Among the 220 genotype-negative BrS patients investigated for CNVs in SCN5A by NGS or MLPA, one large genomic imbalance was detected. Thus, the detection rate for CNVs in SCN5A in this cohort was 0.45%. The imbalance consisted of a large duplication spanning from exon 15 to exon 28 of SCN5A. The rearrangement was first detected by MLPA (repeated four times) and then confirmed by NGS (using the custom NGS panel 1) (Fig 1A and 1B). For both techniques, DNA obtained from the same fresh whole blood sample was used. The NGS analysis did not reveal any SNV, indel or CNV different from that of SCN5A that could potentially explain the BrS phenotype. Interestingly, the imbalance was found in a mosaic state, as the signals of both techniques for all duplicated exons were lower than expected for a heterozygous duplication (ratio of 1.5 for MLPA and log2 ratio of 0.6 for NGS). Moreover, the signals for the first and last exons of the duplicated region were lower than those for the other exons, suggesting that the rearrangement could be more complex than a typical duplication. To further characterize this rearrangement, new fresh whole blood and saliva samples were requested 11 years latter to obtain DNA and RNA. When MLPA (performed in blood and saliva) and NGS (performed in blood, with custom panel 2) were performed in these new samples, the imbalance was not detected. Again, no SNVs, indels and CNVs that could potentially explain the BrS phenotype were detected. To discard sample swapping, the NGS results for SNVs and indels of the first and second blood samples were compared. The analysis of the genes included in both panels (as each sample was prepared with a different NGS panel) revealed the identical 107 SNVs and 3 indels in both samples, so the possibility of sample swapping was discarded. For further studying the case, a dermal biopsy was collected from the patient and kept frozen until DNA extraction (using Chemagen MSM I, PerkinElmer). The rearrangement was not detected in this tissue.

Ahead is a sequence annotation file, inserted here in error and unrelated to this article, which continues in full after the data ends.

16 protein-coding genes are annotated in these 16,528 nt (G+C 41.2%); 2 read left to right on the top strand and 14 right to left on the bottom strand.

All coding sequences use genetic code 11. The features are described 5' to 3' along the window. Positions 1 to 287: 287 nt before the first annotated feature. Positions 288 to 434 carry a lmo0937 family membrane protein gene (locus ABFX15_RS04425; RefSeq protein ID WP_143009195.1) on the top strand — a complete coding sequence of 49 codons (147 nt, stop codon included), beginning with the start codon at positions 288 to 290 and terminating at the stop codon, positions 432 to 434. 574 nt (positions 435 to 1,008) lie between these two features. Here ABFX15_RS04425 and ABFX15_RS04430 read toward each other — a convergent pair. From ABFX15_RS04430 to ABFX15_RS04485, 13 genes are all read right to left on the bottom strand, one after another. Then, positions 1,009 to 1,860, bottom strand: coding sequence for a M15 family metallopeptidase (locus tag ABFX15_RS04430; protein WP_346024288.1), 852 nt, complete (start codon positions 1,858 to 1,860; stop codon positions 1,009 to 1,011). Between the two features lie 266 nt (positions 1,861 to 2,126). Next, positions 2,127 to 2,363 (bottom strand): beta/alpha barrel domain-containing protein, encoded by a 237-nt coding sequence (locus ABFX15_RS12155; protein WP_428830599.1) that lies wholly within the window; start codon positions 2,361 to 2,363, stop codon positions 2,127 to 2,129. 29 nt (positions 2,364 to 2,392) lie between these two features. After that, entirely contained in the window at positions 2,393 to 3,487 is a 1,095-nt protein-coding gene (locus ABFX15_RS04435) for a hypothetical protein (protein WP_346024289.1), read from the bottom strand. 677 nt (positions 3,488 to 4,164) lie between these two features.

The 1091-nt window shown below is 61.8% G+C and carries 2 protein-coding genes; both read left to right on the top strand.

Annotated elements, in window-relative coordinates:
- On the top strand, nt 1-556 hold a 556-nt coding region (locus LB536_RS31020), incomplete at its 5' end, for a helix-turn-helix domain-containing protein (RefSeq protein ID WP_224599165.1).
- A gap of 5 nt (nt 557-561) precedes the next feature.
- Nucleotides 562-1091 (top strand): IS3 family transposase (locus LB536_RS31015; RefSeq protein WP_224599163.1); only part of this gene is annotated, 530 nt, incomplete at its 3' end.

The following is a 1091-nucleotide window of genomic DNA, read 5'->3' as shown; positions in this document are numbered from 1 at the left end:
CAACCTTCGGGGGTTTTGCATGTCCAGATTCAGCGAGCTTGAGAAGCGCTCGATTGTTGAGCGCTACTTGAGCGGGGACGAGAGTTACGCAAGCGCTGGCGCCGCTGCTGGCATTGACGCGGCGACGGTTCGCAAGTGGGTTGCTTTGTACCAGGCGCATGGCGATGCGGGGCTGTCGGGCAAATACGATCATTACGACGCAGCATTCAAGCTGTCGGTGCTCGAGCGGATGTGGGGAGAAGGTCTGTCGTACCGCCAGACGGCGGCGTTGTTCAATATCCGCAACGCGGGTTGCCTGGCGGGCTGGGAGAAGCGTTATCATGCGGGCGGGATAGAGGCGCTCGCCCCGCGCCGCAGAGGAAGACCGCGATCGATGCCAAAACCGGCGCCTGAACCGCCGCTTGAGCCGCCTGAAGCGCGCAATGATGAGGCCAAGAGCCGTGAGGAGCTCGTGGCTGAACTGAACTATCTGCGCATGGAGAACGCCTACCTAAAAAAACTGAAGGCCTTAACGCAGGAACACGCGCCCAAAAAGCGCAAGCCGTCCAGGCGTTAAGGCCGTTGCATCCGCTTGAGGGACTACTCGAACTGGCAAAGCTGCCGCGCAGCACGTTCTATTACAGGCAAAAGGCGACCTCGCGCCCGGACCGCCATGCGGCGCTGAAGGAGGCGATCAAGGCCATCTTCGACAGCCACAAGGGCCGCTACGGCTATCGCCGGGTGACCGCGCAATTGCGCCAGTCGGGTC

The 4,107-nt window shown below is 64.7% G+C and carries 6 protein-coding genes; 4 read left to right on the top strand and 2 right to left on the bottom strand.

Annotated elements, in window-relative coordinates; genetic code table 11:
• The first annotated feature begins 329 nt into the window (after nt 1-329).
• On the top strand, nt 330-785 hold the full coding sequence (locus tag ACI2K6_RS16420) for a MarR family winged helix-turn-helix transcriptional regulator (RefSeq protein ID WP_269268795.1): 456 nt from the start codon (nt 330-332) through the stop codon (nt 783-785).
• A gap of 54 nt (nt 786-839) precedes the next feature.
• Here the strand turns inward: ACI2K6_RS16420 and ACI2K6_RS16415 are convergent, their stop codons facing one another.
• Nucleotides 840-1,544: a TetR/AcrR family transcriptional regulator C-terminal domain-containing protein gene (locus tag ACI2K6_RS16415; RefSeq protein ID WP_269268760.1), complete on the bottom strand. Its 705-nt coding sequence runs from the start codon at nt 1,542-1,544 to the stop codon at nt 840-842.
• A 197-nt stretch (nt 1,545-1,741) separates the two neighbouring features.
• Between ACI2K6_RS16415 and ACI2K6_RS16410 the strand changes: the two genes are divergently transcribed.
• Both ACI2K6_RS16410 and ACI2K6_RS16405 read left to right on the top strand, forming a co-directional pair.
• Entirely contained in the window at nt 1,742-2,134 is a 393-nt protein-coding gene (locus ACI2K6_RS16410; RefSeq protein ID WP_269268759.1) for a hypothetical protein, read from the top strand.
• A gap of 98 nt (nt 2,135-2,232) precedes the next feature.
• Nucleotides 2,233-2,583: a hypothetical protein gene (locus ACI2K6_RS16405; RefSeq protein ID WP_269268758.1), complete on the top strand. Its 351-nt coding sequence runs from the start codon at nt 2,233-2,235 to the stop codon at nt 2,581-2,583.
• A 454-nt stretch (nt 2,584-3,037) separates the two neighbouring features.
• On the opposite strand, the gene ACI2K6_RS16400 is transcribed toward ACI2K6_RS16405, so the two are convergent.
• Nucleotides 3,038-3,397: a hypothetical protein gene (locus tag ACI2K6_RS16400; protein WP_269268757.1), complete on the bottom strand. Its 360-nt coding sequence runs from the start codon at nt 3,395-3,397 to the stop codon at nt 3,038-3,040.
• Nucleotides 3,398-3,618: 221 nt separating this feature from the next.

thumbnail
Fig 1. SCN5A duplication in a Brugada syndrome patient.

Results of Multiplex ligation-dependent probe amplification (A) and Next-Generation Sequencing (B, patient in light blue) showing the duplication from exon 15 to 28 of SCN5A. Exon numbering according to isoform NM_198056.

https://doi.org/10.1371/journal.pone.0163514.g001

The patient with the SCN5A rearrangement was a 48-year-old woman diagnosed with BrS after a syncopal episode. On ECG examination, a type I Brugada pattern was detected in V1 and V2. Electrophysiological study showed that she was inducible into non-sustained ventricular arrhythmias. Flecainide test was positive (Fig 2A and 2B, basal ECG and flecainide test, respectively). She was implanted with a defibrillator. Clinical evaluation and genetic study by MLPA of the index case relatives (parents, two siblings, one son and one daughter) revealed that they presented neither a BrS phenotype nor the SCN5A rearrangement (Fig 2C).

thumbnail
Fig 2. Clinical data from the patient with the Copy Number Variant in SCN5A.

A. Basal electrocardiogram. B. Electrocardiogram after flecainide test, showing type I Brugada pattern. C. Family pedigree. The proband is indicated by an arrow. Subjects affected and unaffected by BrS are indicated by solid and open symbols, respectively. Genetic status for the SCN5A rearrangement is indicated by a superindex (+ or -).